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|Very Outside -- Roy Rogers: Thursday, 11 p.m., Bandshell Stage|
|Music - Mississippi Valley Blues Festival|
|Written by Jeff Ignatius|
|Thursday, 18 June 2009 14:36|
Singer, songwriter, and slide-guitarist Roy Rogers is not a blues purist. He could write a song in the style of Robert Johnson - the reason he became a blues player in the first place - but what would be the point of that?
"I'm just trying to stretch it," he said in a recent phone interview.
So on his new recording Split Decision - his first studio album with his Delta Rhythm Kings trio in seven years - there's the instrumental "Your Sweet Embrace," with a flamenco section by Ottmar Liebert, and "Rite of Passage" has a warm, funky jazz groove before taking a guitar-solo detour into the blues. "Bitter Rain" deals with Hurricane Katrina and has what Rogers called "almost kind of a tempest riff," and closing instrumental "Walkin' the Levee" features sax and a guitar tone simultaneously fuzzy and razor sharp. "River of Tears" is an irresistibly upbeat pop number despite its theme of sadness.
The truth is that Split Decision is a stew of so many elements that its blues and guitar heroics get a little lost. As a singer, there's not much grit in Rogers' voice, and the music is similarly welcoming. And although he's considered one of the best slide players around, he's generally not showy; his mastery is evident in tone and articulation. Rogers said he wanted his guitar to "to have more of an edge" on this album, and he wanted to explore new textures.
His attention to nuance is part of the reason he's attracted to the slide guitar, which he said is "the most expressive of any way to play, in my opinion, blues, because you can get all those in-between tones."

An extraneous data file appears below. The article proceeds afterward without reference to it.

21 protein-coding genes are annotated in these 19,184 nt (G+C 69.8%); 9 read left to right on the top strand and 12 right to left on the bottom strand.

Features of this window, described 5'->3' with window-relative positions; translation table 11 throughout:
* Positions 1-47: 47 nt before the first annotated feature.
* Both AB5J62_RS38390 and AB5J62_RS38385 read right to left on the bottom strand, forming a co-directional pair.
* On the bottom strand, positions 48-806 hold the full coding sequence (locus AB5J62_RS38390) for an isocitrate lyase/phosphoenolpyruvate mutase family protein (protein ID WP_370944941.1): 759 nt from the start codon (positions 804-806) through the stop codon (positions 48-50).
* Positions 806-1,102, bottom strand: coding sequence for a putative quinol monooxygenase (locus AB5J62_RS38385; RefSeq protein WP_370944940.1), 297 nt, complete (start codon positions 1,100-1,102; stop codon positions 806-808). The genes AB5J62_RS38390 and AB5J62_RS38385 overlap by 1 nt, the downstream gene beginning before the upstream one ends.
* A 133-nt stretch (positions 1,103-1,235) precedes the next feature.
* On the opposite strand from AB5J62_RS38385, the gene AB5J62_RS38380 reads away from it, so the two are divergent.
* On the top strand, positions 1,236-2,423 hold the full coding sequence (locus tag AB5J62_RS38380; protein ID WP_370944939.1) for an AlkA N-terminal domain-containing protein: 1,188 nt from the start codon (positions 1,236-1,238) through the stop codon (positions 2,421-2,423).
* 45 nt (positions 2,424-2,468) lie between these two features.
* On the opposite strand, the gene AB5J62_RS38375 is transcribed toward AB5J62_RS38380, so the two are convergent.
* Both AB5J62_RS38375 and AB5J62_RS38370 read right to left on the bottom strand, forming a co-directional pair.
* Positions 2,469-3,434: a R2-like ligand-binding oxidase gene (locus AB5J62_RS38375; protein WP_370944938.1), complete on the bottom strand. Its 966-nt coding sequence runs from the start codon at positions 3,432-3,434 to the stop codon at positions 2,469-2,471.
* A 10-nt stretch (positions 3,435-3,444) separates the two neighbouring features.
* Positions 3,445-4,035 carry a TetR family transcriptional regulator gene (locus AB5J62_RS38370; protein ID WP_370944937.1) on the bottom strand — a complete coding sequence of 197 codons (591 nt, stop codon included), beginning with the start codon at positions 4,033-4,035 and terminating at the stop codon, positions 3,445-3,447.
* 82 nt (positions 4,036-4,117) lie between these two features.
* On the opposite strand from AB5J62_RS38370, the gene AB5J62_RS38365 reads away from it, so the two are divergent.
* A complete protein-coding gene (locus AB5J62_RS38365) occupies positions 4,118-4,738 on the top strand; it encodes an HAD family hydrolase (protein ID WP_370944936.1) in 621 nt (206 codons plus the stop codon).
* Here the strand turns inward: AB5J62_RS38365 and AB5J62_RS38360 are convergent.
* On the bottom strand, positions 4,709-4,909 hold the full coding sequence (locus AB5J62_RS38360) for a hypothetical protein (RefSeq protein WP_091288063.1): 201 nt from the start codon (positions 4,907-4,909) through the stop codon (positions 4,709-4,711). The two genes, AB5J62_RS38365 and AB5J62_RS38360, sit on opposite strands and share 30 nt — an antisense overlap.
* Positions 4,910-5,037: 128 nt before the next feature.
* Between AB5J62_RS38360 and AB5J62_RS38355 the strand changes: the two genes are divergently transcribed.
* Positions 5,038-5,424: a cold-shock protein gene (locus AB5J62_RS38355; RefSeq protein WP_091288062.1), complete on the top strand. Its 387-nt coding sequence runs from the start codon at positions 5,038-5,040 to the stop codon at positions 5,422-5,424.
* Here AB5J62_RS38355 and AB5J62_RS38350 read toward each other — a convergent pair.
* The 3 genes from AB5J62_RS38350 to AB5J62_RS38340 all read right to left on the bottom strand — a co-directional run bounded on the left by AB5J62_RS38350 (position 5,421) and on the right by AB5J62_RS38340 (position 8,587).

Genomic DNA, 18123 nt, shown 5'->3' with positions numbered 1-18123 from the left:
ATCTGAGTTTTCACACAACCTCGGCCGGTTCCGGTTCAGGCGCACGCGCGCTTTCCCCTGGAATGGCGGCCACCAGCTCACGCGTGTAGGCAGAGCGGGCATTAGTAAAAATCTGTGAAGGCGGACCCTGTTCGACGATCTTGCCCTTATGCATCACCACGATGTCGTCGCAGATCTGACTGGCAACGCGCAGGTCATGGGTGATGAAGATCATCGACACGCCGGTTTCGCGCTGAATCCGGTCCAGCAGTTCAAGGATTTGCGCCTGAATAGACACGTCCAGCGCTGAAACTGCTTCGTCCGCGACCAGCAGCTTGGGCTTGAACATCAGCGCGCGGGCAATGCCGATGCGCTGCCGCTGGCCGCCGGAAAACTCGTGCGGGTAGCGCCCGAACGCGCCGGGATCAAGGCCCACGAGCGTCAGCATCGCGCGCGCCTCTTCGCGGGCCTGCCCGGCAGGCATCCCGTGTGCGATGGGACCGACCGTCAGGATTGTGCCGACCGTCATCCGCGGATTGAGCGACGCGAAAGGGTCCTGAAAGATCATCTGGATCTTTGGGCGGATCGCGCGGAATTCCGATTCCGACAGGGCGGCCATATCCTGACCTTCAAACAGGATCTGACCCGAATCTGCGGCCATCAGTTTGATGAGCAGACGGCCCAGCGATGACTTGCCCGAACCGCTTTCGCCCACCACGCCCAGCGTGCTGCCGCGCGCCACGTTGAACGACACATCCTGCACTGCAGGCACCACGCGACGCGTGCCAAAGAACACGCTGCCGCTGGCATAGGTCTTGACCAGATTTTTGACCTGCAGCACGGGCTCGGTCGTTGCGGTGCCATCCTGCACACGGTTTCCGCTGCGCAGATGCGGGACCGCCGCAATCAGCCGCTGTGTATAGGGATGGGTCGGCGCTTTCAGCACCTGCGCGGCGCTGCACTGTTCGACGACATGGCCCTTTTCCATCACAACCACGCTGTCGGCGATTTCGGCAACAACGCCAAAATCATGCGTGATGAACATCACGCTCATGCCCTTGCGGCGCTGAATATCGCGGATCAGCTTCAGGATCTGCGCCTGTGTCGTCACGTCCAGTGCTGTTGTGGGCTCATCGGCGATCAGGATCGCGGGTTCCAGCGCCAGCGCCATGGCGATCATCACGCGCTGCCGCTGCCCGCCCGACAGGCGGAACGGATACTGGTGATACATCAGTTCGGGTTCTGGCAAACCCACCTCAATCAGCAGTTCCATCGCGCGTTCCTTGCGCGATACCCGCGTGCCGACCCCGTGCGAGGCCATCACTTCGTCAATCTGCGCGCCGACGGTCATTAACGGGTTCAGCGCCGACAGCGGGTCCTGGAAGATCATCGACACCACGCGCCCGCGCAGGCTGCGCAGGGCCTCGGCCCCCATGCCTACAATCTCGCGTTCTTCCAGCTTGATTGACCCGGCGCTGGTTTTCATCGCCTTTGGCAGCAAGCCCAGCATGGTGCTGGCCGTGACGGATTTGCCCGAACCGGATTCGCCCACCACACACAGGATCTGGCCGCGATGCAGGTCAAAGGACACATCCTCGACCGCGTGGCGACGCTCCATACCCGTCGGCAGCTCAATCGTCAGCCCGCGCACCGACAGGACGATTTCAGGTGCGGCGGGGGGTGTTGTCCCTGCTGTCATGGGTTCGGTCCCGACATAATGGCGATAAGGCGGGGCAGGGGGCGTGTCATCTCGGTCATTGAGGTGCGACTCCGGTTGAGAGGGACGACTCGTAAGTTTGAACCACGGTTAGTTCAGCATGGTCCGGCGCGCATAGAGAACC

Rogers' blues credentials are impeccable. He toured with John Lee Hooker and produced three of his albums (Boom Boom, Mr. Lucky, and The Healer). "You learn about life when you're on the road with John Lee Hooker," Rogers said. "Because his life is his music is his life is his music."
Asked about his memories of working with Hooker, Rogers cited a track from his comeback album The Healer: "When we re-cut 'I'm in the Mood' and Bonnie [Raitt] came in, it was pretty steamy stuff. They were great friends, and the stars were in the right place. I can remember setting them up real close together - not quite nose-to-nose - but I wanted to get that on tape."
As a producer and songwriter in addition to being a musician, the 59-year-old Rogers is particularly attuned to the dynamics and needs of the song, which is why you won't find extended solos on Split Decision. "I think it's a wank," he said. "You should say something that's appropriate for the song musically."
And while Rogers' latest album focuses on the song, audiences should expect something more raucous at the IH Mississippi Valley Blues Festival. Rogers promises a healthy portion of Robert Johnson, and a more aggressive approach. "My sets are not laid back," he said. "It should always be more powerful. Live is live."
The musician - who was named after the Roy Rogers - began taking guitar lessons when he was 12, and his teacher turned him on to Freddie King and Johnny "Guitar" Watson. But his mentor "was not a slide guy," the California-based Rogers said.
The budding guitarist got a taste of the slide for the first time when his brother brought home the Robert Johnson compilation King of the Delta Blues Singers, and that cemented his fate.
"It's always going to have a blues base for me," he said of his music. But the slide guitar is incredibly versatile: "It's a sound that can go easily with a lot of different things. The sky's the limit. It's only begun to be tapped."
Rogers said he's currently producing a spoken-word album by Ramblin' Jack Elliott, and his list of potential projects shows that he's still looking to stretch the blues: a big-band record, and a Christmas album with orchestration.
"It would be very outside, though," he said of the latter. "It's not going to be a traditional deal at all.
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